046R | Selectively Hardcore

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046R Selectively Hardcore

ChooseFI Favorite: top rewards card for beginners

Chase Sapphire Preferred Card​

Looking for the best credit card to start earning travel rewards points? The Chase Sapphire Preferred is our pick. With a 50,000 point signup bonus (after spending $4,000 in the first 3 months), the $95 annual fee waived the first year, and ultra-flexible points (transfers to 13 airlines & hotels!), this is our top choice!

ChooseFI Favorite: top rewards card for beginners

Chase Sapphire Preferred Card​

Looking for the best credit card to start earning travel rewards points? The Chase Sapphire Preferred is our pick. With a 50,000 point signup bonus (after spending $4,000 in the first 3 months), the $95 annual fee waived the first year, and ultra-flexible points (transfers to 13 airlines & hotels!), this is our top choice!

In today's podcast we discuss our takeaways from Episode 46 with Ms. ONL from Our Next Life plus community feedback and voicemails and a discussion of travel rewards.


In Today’s Podcast we cover:

  • A recap of Episode 46 with Tanja from Our Next Life
  • Brad and Jonathan are on their way to Fincon – the annual financial bloggers conference
  • Jonathan’s upcoming trip to South Africa with his family using travel rewards points
  • Tanja’s reveal of her identity after being anonymous for the entirety of the blog’s life
  • What do you want out of life and how are you going to approach that question in the leadup to FI?
  • The ‘internet retirement police’ and people making money in early retirement
  • ‘We are some of the luckiest people in human history’ as Tanja described
  • The safety Mr. and Mrs. ONL have built into their FI plan
  • The different stories and plans our various guests have and how there is no ‘one size fits all’ plan for Financial Independence
  • How they are selectively hardcore about certain things like their heating bill
  • Corrections and feedback from episodes 43 and 43R
  • Updates on Mega Backdoor Roth options including feedback from William
  • Brad’s feedback on Keith from The Wealthy Accountant’s thoughts on the Mega Backdoor Roth and the Roth IRA conversion ladder going away
  • Discussion of Roth versus traditional IRA and marginal tax brackets plus info on the Earned Income Tax Credit
  • Email from Giselle from our ChooseFI community and her question about spending now versus the future and frugality versus enjoyment
  • Brad and Jonathan’s response to Giselle about how we view the path to FI as a positive and gives us more control over our lives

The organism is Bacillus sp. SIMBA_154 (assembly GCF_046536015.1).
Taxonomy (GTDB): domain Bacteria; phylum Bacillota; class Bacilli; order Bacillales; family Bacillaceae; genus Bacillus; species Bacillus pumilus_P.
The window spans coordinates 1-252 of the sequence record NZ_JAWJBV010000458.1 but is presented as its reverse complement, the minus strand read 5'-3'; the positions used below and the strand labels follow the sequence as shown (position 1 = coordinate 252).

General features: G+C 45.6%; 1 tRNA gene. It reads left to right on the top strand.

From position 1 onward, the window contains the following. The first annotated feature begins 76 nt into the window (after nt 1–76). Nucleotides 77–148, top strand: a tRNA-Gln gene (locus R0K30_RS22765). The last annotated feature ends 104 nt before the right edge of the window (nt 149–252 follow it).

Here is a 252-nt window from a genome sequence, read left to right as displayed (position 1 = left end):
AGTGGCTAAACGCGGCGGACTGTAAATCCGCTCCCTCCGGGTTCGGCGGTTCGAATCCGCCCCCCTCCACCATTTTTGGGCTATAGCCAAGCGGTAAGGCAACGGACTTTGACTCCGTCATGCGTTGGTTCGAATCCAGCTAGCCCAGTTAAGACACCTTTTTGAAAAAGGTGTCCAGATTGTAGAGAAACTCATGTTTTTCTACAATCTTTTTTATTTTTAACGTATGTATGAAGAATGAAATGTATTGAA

• Giselle’s question about using travel rewards points for a 2 week trip to Europe and when to get started and how to avoid issues with mileage expiration
  • Voicemail from community member Joel listing all the incredible changes he has made since finding the ChooseFI podcast
  • Itunes review and book giveaway

Links from the show:

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3 thoughts on “046R | Selectively Hardcore

  1. Looking forward to the chat gentlemen!

    To those looking for a cliff notes version of earned income tax credit (EITC), here’s how much free money you get from the gov’t if you get your earned income low enough through 401k/457/403b contributions. The below assumes all kids are < 17:
    1 kid: 4,373 @ 23.7k earned income (after 401k/457/403b/HSA deductions)
    2 kids: 7,572 @ 23.7k earned income (after 401k/457/403b/HSA deductions)
    3 kids: 9,269 @ 23.7k earned income (after 401k/457/403b/HSA deductions)
    4 kids: 9,025 @ 29.6k earned income (after 401k/457/403b/HSA deductions)
    5 kids: 8,619 @ 36.3k earned income (after 401k/457/403b/HSA deductions)

    In general, effective marginal tax rates are 31% (you give up $0.31 in free money for every $1 increase in earned income) to the right of the points listed above, meaning most people with low/moderate incomes will want to avoid those regions through jacking up their retirement contributions. It's a counter-intuitive feature of the US tax code; the poor with many kids have higher effective tax rates than the rich.

    To the curious, play around here:
    https://www.frugalprofessor.com/etic-guest-post-on-gocurrycracker/
    https://www.frugalprofessor.com/updated-tax-calculator/

  2. Dear Jonathan & Brad,
    Love the podcast! In regards to the letter from Giselle, the teacher making BIG contributions to her 403b and 457b, but concerned about having money to enjoy life and to buy a ‘nice’ washing machine:
    If she is truly maxing out both accounts, then she might qualify to pay NO income tax and get money back from the government in April.
    Gross Income $50K
    – her 403b (max, so $18 K) and 457b contributions (she is debating amount)
    = AGI of $14 (this is low enough for Earned Income Tax Credit if no other income and she is single w/ no kids)
    – Personal exemption, standard deduction
    = Taxable Income of $3200
    Tax burden of $320 (Federal)

    Her Earned Income Tax Credit would be much greater than that amount, and she could spend the balance of it on a washer.

    Just a thought. Advice for entertainment purposes only. Consult a qualified tax professional. I’m not an accountant or lawyer, just thought it was interesting that this question came right after EITC discussion…

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